“She read on and on, enraptured. She could not understand half, but it excited her oddly, like words in a foreign language sung to a beautiful air. She followed the poem vaguely as she followed the Latin in her missal, guessing, inventing meanings for herself, intoxicated by the mere rush of words. And yet she felt she did understand, not with her eyes or her brain, but with some faculty she did not even know she possessed.” 
― Antonia WhiteFrost in May

Inventing meanings for herself. Yes, that was how I felt reading The Brothers Karamazov for awhile. But I have cranked up the recordings I bought a long time ago and that is actually helping my comprehension. I still have a lot to read and I have not even picked-up the novel, except to move it, since Thursday.

Meanwhile, the rain is just pouring down. I feel like Joan Crawford in Rain, just going crazy from its incessant drone, steady and unyielding for hours now. I realize we are lucky to have it as there is plenty of drought elsewhere, but it can (and will) get on your nerves. Which brings me to my one of my usual favorite quotes from Apocalypse Now, "Saigon. Shit. I'm still only in Saigon." Which is how this incessant rain can make you feel.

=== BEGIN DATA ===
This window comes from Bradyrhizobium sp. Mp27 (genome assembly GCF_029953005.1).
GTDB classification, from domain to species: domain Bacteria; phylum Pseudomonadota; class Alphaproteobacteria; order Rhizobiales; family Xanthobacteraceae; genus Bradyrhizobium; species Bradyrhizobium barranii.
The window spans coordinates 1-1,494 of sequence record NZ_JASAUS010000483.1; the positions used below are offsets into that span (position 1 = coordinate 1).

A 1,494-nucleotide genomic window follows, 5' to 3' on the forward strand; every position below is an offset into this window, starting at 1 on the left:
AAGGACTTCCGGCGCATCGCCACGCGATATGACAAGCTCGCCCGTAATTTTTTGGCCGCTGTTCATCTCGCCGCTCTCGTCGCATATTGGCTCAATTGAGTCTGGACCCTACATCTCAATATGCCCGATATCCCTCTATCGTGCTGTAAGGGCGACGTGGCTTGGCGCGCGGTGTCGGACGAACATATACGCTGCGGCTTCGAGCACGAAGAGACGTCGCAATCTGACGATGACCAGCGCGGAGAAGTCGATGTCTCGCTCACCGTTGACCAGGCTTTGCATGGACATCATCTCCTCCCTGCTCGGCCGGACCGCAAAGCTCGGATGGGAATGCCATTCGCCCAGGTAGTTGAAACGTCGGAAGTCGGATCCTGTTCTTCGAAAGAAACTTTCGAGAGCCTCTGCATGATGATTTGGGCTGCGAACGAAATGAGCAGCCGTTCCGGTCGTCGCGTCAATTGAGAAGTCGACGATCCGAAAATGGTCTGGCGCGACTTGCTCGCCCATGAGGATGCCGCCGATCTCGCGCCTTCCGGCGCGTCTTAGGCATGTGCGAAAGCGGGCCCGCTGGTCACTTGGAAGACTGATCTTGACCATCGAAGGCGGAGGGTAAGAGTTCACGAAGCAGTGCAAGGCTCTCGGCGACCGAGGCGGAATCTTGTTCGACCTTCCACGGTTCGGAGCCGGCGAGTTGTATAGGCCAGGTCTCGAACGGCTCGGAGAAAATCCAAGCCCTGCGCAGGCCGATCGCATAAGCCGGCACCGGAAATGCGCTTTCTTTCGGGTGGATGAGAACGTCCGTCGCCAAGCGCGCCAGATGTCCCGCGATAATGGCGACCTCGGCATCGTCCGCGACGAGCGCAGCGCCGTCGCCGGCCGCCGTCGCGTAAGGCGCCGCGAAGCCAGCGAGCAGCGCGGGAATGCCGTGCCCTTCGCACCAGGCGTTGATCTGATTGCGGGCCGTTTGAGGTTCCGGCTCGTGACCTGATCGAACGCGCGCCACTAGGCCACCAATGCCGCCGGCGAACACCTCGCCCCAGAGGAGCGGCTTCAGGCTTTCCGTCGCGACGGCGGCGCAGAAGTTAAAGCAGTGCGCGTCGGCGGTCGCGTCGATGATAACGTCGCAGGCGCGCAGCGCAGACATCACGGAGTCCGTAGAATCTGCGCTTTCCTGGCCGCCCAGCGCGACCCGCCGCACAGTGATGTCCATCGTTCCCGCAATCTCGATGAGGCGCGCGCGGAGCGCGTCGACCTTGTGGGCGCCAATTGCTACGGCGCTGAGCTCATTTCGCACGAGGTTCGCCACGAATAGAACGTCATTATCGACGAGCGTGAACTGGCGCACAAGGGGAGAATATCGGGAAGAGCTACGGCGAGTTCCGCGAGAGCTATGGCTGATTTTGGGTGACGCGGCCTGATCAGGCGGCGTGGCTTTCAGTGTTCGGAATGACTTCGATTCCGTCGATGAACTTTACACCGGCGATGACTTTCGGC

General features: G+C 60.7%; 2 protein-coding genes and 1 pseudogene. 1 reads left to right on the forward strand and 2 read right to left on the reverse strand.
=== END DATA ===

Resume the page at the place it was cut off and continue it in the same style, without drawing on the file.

Later. Yeah. Still raining. 

Feeling very sleepy and thus am pyjammied and embedded in a fashion. Almost too tired to go to sleep, but we know that won't last very long. It's 61 degrees but it certainly feels cooler. I almost had to go looking for my down booties, but think I will just warm my feet under my down comforter, which I still have on the bed. I know it won't be long until I am complaining about the heat. But this summer, I will have a couch on a screened-in porch to try out for hot nights, too.

In other news, Emmylou came up to sit on my lap and get face pets several times today. And she is making an appearance on the bed every night, which pleases me.

Wild strawberry growing in the driveway gravel.

Subway laps.

Der Tupester last week in Brooklyn.


Chillin' with Cooder on the SIP.
It being 12:13 p.m., and me still being in my nightgown on the screened-in porch (henceforth, SIP), seems high time to get busy with some chores. My desk top, physical, is a mess, my bedroom is a mess, and the dishwasher needs to be run.